36. Some Cost Considerations for Managers • Three guidelines for estimating marginal cost: 2) A single item on a firm’s accounting ledger may have two components, only one of which involves marginal cost. Chapter 8

  37. Some Cost Considerations for Managers • Three guidelines for estimating marginal cost: 3) All opportunity cost should be included in determining marginal cost. Chapter 8

  38. The firm chooses the output level where MR = MC, as long as the firm is able to cover its variable cost of production. MC ATC P2 AVC P1 What happens if P < AVC? P = AVC q1 q2 A Competitive Firm’sShort-Run Supply Curve Price ($ per unit) Output Chapter 8

  39. A Competitive Firm’sShort-Run Supply Curve • Observations: • P = MR • MR = MC • P = MC • Supply is the amount of output for every possible price. Therefore: • If P = P1, then q = q1 • If P = P2, then q = q2 Chapter 8

  40. A Competitive Firm’sShort-Run Supply Curve S = MC above AVC Price ($ per unit) MC ATC P2 AVC P1 P = AVC Shut-down Output q1 q2 Chapter 8

  41. A Competitive Firm’sShort-Run Supply Curve • Observations: • Supply is upward sloping due to diminishing returns. • Higher price compensates the firm for higher cost of additional output and increases total profit because it applies to all units. Chapter 8

  42. A Competitive Firm’sShort-Run Supply Curve • Firm’s Response to an Input Price Change • When the price of a firm’s product changes, the firm changes its output level, so that the marginal cost of production remains equal to the price. Chapter 8

  43. Input cost increases and MC shifts to MC2 and q falls to q2. MC2 Savings to the firm from reducing output MC1 $5 q2 q1 The Response of a Firm toa Change in Input Price Price ($ per unit) Output Chapter 8

  44. The MC of producing a mix of petroleum products from crude oil increases sharply at several levels of output as the refinery shifts from one processing unit to another. SMC How much would be produced if P = $23? P = $24-$25? The Short-Run Productionof Petroleum Products Cost ($ per barrel) 27 26 25 24 Output (barrels/day) 23 8,000 9,000 10,000 11,000 Chapter 8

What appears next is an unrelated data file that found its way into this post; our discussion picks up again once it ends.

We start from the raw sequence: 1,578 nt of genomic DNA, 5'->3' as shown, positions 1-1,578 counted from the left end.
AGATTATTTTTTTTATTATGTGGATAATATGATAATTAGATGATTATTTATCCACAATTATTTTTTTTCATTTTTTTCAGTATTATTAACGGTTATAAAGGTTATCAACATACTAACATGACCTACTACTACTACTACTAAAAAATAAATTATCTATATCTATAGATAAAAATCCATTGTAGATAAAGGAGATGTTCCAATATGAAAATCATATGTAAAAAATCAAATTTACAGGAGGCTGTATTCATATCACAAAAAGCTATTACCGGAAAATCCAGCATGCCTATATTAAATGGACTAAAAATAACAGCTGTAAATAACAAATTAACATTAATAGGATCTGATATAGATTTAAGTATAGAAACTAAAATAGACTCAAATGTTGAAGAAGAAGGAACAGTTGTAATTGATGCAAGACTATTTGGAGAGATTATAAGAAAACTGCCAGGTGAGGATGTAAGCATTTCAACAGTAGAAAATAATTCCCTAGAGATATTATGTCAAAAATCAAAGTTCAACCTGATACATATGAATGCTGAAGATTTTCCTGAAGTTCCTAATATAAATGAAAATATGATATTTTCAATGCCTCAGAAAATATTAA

45. The Short-Run Productionof Petroleum Products • Stepped SMC indicates a different production (cost) process at various capacity levels. • Observation: • With a stepped MC function, small changes in price may not trigger a change in output. Chapter 8

  46. The Short-Run Productionof Petroleum Products • The short-runmarket supply curve shows the amount of output that the industry will produce in the short-run for every possible price. • Consider, for simplicity, a competitive market with three firms: Chapter 8

  47. S The short-run industry supply curve is the horizontal summation of the supply curves of the firms. MC1 MC2 MC3 P3 P2 P1 Industry Supply in the Short Run $ per unit Question: If increasing output raises input costs, what impact would it have on market supply? Quantity 0 2 4 5 7 8 10 15 21 Chapter 8

  48. The Short-Run Market Supply Curve • Elasticity of Market Supply Chapter 8

  49. The Short-Run Market Supply Curve • Perfectly inelastic short-run supply arises when the industry’s plant and equipment are so fully utilized that new plants must be built to achieve greater output. • Perfectly elastic short-run supply arises when marginal costs are constant. Chapter 8

  50. The Short-Run Market Supply Curve • Questions 1) Give an example of a perfectly inelastic supply. 2) If MC rises rapidly, would the supply be more or less elastic? Chapter 8